ADDR AppName,\
                WS_OVERLAPPEDWINDOW,\
                CW_USEDEFAULT,\
                CW_USEDEFAULT,\
                CW_USEDEFAULT,\
                CW_USEDEFAULT,\
                NULL,\
                NULL,\
                hInst,\
                NULL
    mov   hwnd,eax
    invoke ShowWindow, hwnd,CmdShow               ; display our window on desktop
    invoke UpdateWindow, hwnd                                 ; refresh the client area

    .WHILE TRUE                                                         ; Enter message loop
                invoke GetMessage, ADDR msg,NULL,0,0
                .BREAK .IF (!eax)
                invoke TranslateMessage, ADDR msg
                invoke DispatchMessage, ADDR msg
   .ENDW
    mov     eax,msg.wParam                                            ; return exit code in eax
    ret
WinMain endp

WndProc proc hWnd:HWND, uMsg:UINT, wParam:WPARAM, lParam:LPARAM
    .IF uMsg==WM_DESTROY                           ; if the user closes our window
        invoke PostQuitMessage,NULL             ; quit our application
    .ELSE
        invoke DefWindowProc,hWnd,uMsg,wParam,lParam     ; Default message processing
        ret
    .ENDIF
    xor eax,eax
    ret
WndProc endp

end start

roughly translates as:

Code:
#COMPILE EXE
#DIM ALL
#INCLUDE "windows.inc"

FUNCTION WinMain (BYVAL hInstance AS DWORD, BYVAL hPrevInstance AS DWORD, BYVAL lpszCmdLine AS ASCIIZ PTR, BYVAL nCmdShow AS LONG) AS LONG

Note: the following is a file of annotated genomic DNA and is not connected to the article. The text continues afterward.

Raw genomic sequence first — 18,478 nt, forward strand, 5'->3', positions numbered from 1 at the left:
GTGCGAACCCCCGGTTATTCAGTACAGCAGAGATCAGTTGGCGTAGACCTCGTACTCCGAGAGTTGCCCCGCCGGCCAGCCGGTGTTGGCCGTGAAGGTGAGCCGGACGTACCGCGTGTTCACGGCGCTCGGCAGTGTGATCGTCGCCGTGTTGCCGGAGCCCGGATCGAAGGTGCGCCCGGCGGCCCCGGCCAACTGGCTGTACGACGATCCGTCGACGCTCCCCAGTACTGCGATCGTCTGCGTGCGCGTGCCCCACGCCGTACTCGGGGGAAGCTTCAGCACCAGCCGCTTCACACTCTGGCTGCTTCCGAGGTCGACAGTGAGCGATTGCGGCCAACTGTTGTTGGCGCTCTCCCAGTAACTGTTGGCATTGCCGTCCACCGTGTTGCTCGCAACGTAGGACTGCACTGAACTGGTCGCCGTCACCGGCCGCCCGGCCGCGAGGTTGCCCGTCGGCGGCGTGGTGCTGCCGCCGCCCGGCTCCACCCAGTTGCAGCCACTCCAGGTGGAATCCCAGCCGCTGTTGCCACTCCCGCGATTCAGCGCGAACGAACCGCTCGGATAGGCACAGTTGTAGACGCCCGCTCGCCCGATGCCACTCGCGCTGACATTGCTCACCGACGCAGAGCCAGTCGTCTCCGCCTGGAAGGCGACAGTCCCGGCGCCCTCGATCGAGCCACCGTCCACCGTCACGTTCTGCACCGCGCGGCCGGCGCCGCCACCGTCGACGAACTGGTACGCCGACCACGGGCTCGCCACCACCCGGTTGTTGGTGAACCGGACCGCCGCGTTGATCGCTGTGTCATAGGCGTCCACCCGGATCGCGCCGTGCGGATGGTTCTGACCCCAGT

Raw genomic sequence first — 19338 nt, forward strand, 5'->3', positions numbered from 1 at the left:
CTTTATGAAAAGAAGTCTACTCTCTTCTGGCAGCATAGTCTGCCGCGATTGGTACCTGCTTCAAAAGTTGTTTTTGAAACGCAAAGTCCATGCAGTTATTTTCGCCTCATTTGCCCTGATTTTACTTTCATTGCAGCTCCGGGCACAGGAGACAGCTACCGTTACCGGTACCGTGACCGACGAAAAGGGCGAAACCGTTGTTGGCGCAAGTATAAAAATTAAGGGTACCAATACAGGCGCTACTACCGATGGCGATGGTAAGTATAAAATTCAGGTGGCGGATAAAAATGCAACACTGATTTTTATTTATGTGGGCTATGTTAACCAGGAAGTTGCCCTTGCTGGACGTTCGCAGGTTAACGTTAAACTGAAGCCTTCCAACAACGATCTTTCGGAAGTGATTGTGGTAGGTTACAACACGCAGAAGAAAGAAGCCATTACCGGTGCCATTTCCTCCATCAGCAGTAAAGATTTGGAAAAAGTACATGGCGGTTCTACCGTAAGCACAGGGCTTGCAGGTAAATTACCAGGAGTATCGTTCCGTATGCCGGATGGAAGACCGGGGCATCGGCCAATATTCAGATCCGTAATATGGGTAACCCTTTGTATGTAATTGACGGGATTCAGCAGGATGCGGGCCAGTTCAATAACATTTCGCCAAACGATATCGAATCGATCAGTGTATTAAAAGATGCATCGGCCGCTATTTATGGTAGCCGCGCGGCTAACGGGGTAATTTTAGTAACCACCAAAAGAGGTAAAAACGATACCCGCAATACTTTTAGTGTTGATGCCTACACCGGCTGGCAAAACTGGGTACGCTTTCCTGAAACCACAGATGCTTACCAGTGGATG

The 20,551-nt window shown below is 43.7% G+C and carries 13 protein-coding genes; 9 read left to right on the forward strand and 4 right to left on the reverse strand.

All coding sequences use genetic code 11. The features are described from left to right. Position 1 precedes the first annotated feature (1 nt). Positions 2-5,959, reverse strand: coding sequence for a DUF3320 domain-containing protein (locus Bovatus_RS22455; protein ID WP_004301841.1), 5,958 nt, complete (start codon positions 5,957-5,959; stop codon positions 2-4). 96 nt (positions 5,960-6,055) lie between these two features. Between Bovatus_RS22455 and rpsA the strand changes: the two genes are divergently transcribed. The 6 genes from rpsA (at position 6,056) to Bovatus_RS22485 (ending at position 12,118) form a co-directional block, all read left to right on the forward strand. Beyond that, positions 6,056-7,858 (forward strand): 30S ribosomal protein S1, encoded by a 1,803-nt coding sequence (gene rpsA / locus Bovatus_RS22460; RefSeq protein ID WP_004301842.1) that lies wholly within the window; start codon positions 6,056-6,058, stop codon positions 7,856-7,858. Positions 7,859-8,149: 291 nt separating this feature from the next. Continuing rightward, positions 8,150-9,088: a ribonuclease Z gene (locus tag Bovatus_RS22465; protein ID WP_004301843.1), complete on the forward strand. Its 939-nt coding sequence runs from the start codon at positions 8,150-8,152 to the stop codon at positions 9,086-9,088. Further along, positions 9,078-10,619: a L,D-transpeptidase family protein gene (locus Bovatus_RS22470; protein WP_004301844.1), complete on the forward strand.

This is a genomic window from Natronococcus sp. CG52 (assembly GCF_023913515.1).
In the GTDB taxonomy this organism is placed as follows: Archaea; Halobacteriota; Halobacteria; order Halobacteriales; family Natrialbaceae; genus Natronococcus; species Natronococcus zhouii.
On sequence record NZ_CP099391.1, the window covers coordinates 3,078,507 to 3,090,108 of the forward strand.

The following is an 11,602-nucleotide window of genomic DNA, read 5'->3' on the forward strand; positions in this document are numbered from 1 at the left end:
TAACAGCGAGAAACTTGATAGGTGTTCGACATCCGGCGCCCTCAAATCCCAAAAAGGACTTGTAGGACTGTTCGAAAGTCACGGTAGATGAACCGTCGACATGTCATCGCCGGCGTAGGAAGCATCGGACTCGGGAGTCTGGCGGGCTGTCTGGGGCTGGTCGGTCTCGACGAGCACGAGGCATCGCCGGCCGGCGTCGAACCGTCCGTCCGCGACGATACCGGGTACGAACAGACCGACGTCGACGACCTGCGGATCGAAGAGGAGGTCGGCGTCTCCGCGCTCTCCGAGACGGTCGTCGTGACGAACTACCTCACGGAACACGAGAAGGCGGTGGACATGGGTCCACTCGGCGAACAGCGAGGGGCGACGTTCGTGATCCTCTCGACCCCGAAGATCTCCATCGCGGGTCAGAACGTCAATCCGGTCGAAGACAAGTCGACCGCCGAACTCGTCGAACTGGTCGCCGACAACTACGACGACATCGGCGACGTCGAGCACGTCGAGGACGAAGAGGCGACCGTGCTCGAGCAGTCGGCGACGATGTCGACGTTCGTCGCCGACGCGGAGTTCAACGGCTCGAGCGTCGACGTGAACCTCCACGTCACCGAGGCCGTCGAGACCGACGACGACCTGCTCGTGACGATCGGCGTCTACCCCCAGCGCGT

LOCAL hWndMain    AS DWORD
   LOCAL wc          AS WNDCLASSEX
   LOCAL szClassName AS ASCIIZ * 80
   LOCAL szAppName   AS ASCIIZ * 255

   ' Register the window class
   szClassName      = "SimpleWinClass"
   wc.cbSize        = SIZEOF(wc)
   wc.style         = %CS_HREDRAW OR %CS_VREDRAW
   wc.lpfnWndProc   = CODEPTR(WndProc)
   wc.cbClsExtra    = %NULL
   wc.cbWndExtra    = %NULL
   wc.hInstance     = hInstance
   wc.hCursor       = LoadCursor (%NULL, BYVAL %IDC_ARROW)
   wc.hbrBackground = %COLOR_WINDOW + 1
   wc.lpszMenuName  = %NULL
   wc.lpszClassName = VARPTR(szClassName)
   wc.hIcon         = LoadIcon (%NULL, BYVAL %IDI_APPLICATION)
   wc.hIconSm       = LoadIcon (%NULL, BYVAL %IDI_APPLICATION)
   RegisterClassEx wc

   ' Window caption
   szAppName = "Our First Window"

   ' Create a window using the registered class
   hWndMain = CreateWindowEx(%NULL, _
                             szClassName, _
                             szAppName, _
                             %WS_OVERLAPPEDWINDOW, _
                             %CW_USEDEFAULT, _
                             %CW_USEDEFAULT, _
                             %CW_USEDEFAULT, _
                             %CW_USEDEFAULT, _
                             %NULL, _
                             %NULL, _
                             hInstance, _
                             BYVAL %NULL)

   ' Display the window
   ShowWindow hWndMain, nCmdShow
   UpdateWindow hWndMain

   ' Message handler loop
   LOCAL uMsg AS tagMsg
   WHILE GetMessage(uMsg, %NULL, 0, 0)
     TranslateMessage uMsg
     DispatchMessage uMsg
   WEND

   FUNCTION = uMsg.wParam

END FUNCTION